Toxin structures as evolutionary tools: Using conserved 3D folds to study the evolution of rapidly evolving peptides

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Abstract

Three-dimensional (3D) structures have been used to explore the evolution of proteins for decades, yet they have rarely been utilized to study the molecular evolution of peptides. Here, we highlight areas in which 3D structures can be particularly useful for studying the molecular evolution of peptide toxins. Although we focus our discussion on animal toxins, including one of the most widespread disulfide-rich peptide folds known, the inhibitor cystine knot, our conclusions should be widely applicable to studies of the evolution of disulfide-constrained peptides. We show that conserved 3D folds can be used to identify evolutionary links and test hypotheses regarding the evolutionary origin of peptides with extremely low sequence identity; construct accurate multiple sequence alignments; and better understand the evolutionary forces that drive the molecular evolution of peptides.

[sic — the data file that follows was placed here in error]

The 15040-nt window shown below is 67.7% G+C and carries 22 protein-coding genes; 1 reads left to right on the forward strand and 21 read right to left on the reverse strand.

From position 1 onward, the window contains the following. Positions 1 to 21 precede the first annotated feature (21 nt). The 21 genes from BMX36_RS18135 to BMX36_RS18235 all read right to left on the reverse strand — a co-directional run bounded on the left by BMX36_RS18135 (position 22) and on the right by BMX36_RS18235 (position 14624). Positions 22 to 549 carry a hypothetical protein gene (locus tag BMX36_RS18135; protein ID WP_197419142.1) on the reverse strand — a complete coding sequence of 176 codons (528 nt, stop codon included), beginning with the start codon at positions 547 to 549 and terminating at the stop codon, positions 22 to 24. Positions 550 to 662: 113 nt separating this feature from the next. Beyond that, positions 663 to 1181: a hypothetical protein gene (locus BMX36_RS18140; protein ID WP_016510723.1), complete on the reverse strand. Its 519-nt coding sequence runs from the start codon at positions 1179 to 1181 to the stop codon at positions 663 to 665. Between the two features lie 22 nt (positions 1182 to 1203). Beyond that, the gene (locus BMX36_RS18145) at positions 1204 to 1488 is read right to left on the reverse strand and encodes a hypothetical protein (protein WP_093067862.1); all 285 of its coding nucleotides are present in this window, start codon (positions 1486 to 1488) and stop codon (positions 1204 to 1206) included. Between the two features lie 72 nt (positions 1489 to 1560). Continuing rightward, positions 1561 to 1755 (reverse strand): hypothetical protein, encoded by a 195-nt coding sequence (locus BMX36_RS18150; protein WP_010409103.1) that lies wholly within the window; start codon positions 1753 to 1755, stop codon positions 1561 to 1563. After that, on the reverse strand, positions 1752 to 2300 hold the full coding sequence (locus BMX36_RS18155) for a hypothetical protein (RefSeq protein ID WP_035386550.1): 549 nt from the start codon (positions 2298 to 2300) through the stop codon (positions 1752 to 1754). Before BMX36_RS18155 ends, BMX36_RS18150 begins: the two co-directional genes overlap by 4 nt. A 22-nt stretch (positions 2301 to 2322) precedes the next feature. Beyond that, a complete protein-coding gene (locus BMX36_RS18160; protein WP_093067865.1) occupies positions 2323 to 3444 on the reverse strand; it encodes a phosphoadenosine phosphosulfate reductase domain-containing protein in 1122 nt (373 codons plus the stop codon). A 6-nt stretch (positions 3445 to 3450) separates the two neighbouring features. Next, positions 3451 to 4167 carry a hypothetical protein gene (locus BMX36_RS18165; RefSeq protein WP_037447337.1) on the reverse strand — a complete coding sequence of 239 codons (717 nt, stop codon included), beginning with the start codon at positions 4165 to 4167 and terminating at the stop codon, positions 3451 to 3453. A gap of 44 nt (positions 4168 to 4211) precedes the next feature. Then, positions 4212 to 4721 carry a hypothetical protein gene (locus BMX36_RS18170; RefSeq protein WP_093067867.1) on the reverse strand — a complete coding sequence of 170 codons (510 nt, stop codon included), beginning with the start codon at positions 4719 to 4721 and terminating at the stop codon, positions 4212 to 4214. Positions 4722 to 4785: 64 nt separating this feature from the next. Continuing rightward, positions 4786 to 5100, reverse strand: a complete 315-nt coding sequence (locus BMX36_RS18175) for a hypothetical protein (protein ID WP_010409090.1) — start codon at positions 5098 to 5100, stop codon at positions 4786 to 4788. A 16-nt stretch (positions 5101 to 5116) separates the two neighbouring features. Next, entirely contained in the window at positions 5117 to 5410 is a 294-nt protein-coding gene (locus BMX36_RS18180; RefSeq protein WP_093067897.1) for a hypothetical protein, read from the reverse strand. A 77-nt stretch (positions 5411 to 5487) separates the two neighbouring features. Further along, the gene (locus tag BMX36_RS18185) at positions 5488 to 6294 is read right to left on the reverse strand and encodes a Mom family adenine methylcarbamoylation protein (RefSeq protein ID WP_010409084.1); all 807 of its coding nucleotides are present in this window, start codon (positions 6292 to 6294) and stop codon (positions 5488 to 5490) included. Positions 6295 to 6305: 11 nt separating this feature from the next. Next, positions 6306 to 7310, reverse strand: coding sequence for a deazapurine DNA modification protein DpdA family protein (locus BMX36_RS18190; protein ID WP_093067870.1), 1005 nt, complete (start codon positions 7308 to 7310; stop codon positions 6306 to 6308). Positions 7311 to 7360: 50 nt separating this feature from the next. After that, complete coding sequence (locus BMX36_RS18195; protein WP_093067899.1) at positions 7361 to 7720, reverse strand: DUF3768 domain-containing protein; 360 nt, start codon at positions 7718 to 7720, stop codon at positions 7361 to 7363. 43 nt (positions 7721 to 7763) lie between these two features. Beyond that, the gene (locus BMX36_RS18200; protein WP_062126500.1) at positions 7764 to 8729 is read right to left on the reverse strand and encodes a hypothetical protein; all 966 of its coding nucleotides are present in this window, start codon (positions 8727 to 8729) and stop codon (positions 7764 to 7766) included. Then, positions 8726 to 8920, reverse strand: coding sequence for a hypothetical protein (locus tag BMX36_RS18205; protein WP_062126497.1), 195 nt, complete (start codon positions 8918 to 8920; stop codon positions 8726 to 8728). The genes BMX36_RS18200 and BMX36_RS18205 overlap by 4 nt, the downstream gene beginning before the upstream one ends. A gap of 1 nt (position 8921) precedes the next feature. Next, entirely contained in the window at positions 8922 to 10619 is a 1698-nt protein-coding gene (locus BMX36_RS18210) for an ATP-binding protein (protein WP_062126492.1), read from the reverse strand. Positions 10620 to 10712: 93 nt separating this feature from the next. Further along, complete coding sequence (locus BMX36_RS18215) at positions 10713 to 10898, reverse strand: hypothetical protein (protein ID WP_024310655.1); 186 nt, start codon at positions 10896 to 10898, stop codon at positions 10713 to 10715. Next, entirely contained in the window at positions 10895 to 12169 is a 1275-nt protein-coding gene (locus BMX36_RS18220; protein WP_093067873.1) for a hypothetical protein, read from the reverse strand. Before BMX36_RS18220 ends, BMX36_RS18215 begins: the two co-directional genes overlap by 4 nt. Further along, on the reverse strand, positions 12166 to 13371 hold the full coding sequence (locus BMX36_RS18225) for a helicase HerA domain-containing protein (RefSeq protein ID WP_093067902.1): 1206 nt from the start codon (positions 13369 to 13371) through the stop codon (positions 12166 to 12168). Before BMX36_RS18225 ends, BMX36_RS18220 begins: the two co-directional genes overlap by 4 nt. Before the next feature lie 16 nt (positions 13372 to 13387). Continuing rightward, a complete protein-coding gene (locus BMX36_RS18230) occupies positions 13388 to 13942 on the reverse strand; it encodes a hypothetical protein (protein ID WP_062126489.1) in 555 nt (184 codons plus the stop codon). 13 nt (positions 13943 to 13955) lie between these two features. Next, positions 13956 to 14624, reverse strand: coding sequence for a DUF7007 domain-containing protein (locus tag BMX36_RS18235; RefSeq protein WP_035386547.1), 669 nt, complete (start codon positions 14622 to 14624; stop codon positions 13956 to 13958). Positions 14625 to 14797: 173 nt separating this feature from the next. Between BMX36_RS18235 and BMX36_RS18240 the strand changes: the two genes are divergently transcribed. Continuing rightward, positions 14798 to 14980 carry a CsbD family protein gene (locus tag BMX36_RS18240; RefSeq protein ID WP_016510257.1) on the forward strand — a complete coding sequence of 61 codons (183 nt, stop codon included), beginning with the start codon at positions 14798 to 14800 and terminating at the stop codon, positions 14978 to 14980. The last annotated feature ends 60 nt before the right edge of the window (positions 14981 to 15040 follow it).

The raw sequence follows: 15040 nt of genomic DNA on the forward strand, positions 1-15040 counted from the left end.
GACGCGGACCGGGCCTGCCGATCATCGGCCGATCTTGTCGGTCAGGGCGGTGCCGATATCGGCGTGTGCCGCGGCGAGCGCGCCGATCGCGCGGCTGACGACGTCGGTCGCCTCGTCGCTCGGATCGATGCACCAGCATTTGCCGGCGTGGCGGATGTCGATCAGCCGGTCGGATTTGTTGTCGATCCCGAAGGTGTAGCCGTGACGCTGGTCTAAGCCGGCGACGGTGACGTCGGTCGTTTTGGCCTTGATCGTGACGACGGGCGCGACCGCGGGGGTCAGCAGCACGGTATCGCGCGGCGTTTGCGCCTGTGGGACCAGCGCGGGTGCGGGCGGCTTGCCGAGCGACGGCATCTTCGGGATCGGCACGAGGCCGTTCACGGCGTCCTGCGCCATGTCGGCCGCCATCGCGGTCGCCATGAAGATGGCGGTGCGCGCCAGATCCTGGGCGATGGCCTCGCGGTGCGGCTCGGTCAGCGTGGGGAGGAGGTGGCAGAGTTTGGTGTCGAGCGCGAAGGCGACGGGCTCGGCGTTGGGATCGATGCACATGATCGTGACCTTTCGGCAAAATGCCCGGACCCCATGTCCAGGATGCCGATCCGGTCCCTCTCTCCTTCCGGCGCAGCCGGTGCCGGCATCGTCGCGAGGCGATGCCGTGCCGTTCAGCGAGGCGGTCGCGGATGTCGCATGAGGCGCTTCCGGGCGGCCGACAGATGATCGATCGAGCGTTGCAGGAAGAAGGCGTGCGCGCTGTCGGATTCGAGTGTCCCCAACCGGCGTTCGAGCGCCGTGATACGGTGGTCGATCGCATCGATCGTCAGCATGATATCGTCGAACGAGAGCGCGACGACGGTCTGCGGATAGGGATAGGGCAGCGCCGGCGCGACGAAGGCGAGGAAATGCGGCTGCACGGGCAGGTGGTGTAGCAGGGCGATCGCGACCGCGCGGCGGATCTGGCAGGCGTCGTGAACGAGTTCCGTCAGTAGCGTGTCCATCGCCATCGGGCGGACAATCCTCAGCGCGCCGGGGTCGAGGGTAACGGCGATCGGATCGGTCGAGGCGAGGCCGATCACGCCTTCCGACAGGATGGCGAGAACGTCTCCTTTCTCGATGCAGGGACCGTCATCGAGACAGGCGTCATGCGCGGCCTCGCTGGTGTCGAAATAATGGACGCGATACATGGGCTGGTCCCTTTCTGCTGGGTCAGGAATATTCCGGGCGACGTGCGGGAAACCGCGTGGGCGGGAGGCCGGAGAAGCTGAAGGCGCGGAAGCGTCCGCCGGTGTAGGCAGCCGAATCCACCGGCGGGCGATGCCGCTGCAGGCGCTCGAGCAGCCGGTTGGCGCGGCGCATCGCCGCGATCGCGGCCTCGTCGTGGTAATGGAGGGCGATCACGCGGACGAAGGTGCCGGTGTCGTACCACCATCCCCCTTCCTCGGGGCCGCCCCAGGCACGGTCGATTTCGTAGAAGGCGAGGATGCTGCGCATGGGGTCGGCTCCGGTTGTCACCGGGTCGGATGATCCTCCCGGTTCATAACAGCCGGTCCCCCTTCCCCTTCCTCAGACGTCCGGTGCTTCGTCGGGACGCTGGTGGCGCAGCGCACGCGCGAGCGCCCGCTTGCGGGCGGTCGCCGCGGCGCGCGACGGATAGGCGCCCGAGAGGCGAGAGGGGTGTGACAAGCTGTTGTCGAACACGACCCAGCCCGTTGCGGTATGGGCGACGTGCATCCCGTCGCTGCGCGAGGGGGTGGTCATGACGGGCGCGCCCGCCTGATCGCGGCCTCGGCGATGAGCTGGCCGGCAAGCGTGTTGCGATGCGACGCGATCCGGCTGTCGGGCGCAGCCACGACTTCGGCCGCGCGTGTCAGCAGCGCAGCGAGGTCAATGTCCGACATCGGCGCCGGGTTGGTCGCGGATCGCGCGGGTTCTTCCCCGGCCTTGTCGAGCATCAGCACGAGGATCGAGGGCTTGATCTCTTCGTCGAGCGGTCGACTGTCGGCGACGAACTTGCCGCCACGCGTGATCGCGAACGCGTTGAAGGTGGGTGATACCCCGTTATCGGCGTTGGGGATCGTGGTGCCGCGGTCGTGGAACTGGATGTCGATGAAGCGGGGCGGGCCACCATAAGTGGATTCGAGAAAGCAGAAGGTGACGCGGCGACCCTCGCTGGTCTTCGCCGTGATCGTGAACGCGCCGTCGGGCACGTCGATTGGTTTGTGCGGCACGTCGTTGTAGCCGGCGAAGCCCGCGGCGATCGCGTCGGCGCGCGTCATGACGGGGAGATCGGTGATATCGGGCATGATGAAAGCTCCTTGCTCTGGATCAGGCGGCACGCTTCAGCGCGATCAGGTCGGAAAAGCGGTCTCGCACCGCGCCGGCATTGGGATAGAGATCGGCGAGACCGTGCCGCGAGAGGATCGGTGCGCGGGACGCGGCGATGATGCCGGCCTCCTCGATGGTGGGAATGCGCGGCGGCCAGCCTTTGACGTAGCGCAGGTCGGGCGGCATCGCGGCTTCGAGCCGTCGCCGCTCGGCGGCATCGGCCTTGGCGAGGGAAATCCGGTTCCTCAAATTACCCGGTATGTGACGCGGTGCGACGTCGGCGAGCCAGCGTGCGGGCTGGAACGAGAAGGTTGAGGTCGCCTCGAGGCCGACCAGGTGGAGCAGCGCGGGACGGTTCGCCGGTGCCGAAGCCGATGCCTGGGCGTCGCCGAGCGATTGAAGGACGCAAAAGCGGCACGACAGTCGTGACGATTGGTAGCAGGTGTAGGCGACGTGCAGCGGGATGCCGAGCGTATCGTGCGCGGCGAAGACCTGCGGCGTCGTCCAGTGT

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3D structures remain greatly underutilized as tools for studying the evolution of cysteine-rich peptides. Using the inhibitor cystine knot (ICK) fold as an example, we highlight areas in which 3D structures are particularly useful for uncovering structural and functional adaptations in venom peptides and elucidating their evolutionary history.

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